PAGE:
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knittingaddict · 23/09/2022 06:49

It doesn't work for everyone's circumstances but it works very well for us. Probably for these reasons:

Husband has office based job now wfh.
I don't work.
No children at home.
Have a tiny, but adequate office with a door.
Husband's team works very well from home.
Husband is nearing retirement, so appreciates not doing the long commutes he used to do.

We frequently have young children and a dog (not ours) to look after, but it still works well. The dog was here yesterday and was either in his bed outside the office or on my husband's lap during audio calls. They both love it. 😀

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Borgonzola · 23/09/2022 06:50

I worked from home before the pandemic. Partner and I both exclusively worked from home during pandemic. I then went remote full time and he went back to office 2-3 days a week.

I'm now on mat leave and him remote working means we get to have lunch together, he can work a bit later without then needing to get home later, and has been around when I really needed help with the baby. He's not missing out on her life.

Neither of us have jobs that need us to be in an office full time and our quality of life has improved so much. It might not be the same for you but I don't think that means you can just decide no remote working situation is ever appropriate.

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AloysiusBear · 23/09/2022 06:51

We are creating a generation of staff who will not have personal working relationships

Not true! One of my good friends is my American co worker who I've never met in person.

Younger people are used to online communication and are very adept at building relationships that way.

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Pengwinn · 23/09/2022 06:51

The balance is definitely tipping back to being in the office in my sector, even those who were very vocal about heading back to the office are enjoying it now. We can work from home if needed ie a bit under the weather, have a delivery being made, poorly child etc and only have to do a min of 2 days in office; most do 4 or 5 out of choice. Personally I love being back, but for those who enjoy wfh then that's good for them and companies should keep offering it.

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knittingaddict · 23/09/2022 06:52

SweetTeapot · 23/09/2022 06:48

Employers need to be careful if they don't offer flexible / WFH as they will lose good talent. it's a high priority people looking for jobs.

I recently turned a job down because they "had an expectation" to be in the office every single day. They seemed like they were stuck in the dark ages. My jobs have always had 1 day at least WFH so I was very surprised.

That's very true. My husband used to work from home at least one day a week even before covid. I don't think that was very unusual even then.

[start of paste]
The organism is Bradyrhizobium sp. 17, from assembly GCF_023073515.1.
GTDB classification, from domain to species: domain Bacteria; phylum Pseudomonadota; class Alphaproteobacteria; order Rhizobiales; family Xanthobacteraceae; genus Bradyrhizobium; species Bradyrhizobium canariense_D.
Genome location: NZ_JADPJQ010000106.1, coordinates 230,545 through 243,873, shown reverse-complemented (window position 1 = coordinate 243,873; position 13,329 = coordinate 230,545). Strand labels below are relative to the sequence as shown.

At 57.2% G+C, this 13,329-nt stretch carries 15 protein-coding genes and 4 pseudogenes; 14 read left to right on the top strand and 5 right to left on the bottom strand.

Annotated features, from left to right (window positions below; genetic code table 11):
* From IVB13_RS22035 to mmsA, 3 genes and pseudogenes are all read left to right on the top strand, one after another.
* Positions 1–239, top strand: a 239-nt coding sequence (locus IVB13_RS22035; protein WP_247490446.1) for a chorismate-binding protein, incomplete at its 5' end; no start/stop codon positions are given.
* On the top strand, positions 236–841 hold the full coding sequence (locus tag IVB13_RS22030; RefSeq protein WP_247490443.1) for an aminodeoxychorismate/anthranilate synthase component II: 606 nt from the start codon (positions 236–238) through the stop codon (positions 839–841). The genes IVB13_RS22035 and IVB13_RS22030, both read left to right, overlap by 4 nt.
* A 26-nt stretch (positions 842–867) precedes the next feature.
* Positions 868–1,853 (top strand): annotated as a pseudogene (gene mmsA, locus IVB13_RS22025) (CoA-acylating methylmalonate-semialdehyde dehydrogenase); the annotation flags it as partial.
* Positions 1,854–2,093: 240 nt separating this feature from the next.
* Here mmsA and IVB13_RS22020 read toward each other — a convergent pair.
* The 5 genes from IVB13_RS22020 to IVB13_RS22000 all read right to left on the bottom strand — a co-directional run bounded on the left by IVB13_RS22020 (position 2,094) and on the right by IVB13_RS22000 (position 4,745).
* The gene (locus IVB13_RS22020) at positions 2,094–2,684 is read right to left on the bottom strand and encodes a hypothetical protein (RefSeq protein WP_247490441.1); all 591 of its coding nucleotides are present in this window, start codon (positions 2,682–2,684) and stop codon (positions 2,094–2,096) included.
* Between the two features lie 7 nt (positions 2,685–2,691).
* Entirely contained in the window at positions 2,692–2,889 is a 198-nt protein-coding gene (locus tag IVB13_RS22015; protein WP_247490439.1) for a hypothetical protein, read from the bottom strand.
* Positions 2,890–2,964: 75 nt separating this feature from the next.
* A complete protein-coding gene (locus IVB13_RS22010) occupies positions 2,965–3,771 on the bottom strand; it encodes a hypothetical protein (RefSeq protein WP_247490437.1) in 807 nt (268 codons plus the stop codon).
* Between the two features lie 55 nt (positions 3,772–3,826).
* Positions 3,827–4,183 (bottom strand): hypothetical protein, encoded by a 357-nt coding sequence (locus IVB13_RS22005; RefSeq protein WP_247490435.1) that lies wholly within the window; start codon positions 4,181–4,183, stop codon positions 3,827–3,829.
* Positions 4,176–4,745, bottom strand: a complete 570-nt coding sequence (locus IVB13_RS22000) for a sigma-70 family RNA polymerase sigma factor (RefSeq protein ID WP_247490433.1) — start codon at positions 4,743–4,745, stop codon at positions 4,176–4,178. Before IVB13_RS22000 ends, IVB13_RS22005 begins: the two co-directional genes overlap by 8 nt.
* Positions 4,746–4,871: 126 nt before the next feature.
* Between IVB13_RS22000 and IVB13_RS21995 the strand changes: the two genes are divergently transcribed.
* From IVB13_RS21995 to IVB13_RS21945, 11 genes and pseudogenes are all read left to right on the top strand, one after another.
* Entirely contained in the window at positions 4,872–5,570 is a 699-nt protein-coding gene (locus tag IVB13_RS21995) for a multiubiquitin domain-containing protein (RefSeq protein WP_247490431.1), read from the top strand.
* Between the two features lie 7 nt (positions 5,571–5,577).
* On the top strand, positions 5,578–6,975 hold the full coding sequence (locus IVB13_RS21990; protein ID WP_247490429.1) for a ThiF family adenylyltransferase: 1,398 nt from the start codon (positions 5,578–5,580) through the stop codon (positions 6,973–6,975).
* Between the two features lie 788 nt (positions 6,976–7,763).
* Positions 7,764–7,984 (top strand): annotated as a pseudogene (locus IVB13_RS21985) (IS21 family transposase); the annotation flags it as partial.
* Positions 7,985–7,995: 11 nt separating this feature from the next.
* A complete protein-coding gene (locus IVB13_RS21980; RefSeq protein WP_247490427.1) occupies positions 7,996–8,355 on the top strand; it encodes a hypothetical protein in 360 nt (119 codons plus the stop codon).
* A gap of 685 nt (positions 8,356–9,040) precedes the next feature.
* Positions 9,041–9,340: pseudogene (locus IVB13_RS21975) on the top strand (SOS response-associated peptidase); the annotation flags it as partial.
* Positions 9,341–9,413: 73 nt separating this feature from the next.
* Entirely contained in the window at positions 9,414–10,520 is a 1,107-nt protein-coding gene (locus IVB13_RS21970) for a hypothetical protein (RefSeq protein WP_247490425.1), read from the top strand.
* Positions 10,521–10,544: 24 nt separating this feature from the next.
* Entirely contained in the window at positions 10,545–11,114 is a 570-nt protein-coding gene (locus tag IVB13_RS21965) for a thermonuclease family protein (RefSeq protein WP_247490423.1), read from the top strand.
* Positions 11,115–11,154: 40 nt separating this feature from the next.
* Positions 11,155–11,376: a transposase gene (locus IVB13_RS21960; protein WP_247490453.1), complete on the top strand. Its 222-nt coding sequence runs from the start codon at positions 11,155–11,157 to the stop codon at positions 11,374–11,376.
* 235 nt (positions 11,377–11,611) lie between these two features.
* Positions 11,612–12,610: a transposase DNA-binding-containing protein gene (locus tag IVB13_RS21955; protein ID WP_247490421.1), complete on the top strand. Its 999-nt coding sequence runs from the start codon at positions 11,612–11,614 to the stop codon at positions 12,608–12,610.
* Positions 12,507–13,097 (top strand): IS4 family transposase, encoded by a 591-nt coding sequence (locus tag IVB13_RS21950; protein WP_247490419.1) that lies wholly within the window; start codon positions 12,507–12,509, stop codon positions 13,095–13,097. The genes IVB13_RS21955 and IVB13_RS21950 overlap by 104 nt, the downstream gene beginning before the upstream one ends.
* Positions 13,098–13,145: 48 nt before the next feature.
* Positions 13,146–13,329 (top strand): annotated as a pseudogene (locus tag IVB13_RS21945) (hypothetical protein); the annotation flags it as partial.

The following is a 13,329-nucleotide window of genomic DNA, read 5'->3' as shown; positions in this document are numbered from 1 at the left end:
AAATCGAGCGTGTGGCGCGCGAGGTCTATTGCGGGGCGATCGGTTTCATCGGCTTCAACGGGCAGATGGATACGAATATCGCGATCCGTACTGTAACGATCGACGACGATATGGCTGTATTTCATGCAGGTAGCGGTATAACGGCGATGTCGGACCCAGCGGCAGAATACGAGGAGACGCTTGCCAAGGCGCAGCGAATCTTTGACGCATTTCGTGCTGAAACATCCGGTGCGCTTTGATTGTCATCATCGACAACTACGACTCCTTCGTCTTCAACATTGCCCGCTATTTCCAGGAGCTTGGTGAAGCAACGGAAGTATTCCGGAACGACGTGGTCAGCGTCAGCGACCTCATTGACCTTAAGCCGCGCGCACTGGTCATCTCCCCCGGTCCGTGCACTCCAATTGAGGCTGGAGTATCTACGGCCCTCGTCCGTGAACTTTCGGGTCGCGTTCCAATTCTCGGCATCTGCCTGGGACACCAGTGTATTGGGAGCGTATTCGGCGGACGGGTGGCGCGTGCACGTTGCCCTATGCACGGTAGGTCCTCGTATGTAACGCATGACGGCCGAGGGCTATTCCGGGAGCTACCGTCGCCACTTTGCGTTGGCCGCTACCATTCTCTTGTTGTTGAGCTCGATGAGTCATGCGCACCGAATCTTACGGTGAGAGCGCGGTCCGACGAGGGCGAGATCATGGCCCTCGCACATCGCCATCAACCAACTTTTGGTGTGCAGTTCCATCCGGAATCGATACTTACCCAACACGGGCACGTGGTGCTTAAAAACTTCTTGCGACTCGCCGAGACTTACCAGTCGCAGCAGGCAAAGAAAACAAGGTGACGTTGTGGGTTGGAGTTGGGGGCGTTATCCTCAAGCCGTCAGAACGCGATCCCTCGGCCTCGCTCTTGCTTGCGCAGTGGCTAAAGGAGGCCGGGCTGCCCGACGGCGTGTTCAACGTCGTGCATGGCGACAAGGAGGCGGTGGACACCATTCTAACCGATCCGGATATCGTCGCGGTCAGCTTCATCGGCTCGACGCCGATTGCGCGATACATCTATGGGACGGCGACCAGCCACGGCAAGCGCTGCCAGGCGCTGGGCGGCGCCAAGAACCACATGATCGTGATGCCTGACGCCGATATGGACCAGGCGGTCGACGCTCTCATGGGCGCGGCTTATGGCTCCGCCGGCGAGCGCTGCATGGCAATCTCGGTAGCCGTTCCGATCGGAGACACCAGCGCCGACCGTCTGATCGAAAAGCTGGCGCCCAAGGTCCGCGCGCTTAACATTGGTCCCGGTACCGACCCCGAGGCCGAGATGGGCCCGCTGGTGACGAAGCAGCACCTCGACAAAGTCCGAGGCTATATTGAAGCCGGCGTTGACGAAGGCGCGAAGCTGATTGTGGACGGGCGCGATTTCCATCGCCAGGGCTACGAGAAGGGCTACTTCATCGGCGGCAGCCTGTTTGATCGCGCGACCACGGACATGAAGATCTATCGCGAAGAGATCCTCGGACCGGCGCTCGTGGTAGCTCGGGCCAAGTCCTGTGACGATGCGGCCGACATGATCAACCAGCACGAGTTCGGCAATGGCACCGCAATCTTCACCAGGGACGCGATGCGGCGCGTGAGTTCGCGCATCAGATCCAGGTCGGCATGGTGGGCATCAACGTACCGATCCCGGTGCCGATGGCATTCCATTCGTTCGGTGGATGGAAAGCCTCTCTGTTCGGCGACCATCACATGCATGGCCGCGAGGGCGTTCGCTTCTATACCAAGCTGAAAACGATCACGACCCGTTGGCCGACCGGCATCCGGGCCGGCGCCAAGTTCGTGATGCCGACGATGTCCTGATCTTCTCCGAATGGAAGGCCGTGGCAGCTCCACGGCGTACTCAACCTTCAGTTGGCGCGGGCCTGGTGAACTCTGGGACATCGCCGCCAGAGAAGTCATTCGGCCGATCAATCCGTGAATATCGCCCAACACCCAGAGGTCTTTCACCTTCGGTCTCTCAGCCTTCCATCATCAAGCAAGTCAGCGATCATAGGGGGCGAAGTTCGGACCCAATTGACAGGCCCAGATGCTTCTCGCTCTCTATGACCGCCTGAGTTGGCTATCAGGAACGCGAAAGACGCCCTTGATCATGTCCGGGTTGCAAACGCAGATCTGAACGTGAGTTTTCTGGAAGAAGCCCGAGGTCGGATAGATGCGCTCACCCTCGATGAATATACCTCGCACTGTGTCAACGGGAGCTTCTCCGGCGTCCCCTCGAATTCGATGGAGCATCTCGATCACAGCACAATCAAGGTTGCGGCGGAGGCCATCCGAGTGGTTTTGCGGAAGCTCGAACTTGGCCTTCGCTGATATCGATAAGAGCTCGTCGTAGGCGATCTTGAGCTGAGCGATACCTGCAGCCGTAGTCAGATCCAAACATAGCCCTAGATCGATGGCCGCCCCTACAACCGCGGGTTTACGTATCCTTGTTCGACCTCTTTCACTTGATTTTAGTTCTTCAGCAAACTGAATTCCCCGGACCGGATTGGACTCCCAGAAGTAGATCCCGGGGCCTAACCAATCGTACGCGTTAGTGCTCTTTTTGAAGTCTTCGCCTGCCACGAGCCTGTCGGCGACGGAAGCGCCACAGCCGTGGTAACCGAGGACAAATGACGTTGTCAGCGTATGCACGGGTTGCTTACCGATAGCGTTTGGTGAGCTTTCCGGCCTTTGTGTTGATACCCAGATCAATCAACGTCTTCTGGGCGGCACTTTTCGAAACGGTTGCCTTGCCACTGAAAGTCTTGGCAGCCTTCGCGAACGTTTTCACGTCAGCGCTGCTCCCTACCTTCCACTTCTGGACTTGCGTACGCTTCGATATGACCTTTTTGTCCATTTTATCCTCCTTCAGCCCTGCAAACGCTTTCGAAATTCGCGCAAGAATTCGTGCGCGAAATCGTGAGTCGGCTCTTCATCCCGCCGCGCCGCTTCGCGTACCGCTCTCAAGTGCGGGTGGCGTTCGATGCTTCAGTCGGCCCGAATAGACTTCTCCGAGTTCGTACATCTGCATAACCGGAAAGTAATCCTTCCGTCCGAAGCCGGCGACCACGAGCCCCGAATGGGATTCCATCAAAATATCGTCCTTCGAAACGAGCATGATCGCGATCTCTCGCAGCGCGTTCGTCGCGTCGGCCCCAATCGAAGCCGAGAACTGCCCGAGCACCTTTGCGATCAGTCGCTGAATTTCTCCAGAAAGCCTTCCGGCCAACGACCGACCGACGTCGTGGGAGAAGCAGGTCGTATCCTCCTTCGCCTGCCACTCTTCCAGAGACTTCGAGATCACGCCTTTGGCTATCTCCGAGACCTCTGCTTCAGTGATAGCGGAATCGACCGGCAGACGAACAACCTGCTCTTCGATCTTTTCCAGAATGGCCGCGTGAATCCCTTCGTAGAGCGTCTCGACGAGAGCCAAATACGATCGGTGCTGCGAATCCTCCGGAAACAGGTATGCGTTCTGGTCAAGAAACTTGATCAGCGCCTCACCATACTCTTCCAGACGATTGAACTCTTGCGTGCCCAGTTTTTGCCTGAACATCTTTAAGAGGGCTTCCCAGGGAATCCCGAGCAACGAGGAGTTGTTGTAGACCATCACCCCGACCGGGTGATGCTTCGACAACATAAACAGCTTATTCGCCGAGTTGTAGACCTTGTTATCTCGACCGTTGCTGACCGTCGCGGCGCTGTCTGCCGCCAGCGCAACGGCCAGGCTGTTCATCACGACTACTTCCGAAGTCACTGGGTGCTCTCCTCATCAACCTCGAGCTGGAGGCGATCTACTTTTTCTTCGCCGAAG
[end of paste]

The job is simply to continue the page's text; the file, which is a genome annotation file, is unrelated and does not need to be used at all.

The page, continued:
With modern technology available it seems very shortsighted to insist on a physical presence.

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TheBeesKnee · 23/09/2022 06:52

I hate the office. A massive, open space full of noise and usually someone eating something. So many distractions and having to talk to people when you'd really rather not. I'd be much more open to coming in if we were given personal offices instead of this open plan hell Smile

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Pengwinn · 23/09/2022 06:53

Younger people are used to online communication and are very adept at building relationships that way

I think this plays a part in why many are terrible at communicating in person, not just at work. Its definitely a set of skills that's going down the pan and imo will lead to everyone being more isolated in tbe future.

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Stag82 · 23/09/2022 06:53

I think it depends on your set up. We were always set up for remote working prior to Covid. I also am fortunate enough to have a designated office space away from the main living areas.

My work is now hybrid and my office day is my least productive as people want to chat and I have lots of meetings etc.

i don’t watch tv or anything else when I work and if I do housework, walk etc I do it before work or during my dinner break.

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mondaytosunday · 23/09/2022 06:53

I think wfh suits those of a certain experience and life stage - possibly those who are already coupled up or have kids and/or are established in their field.
It may not suit those just starting out in the field of work.
When I started out, work was my social life too. Fresh out of university, new to the city, if I was stuck at home staring at a computer I would have been miserable and would not have learned anything. I would not have learned HOW to work. I wouldn't have made friends, I wouldn't have learned how the office structure works. I would not have seen how other departments operate and recognise my next job move. I would have missed so many opportunities. I would have hated it.
Now I am decades older, have a family and do not depend on work in the same way. A hybrid system would be great.

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Popaholic · 23/09/2022 06:53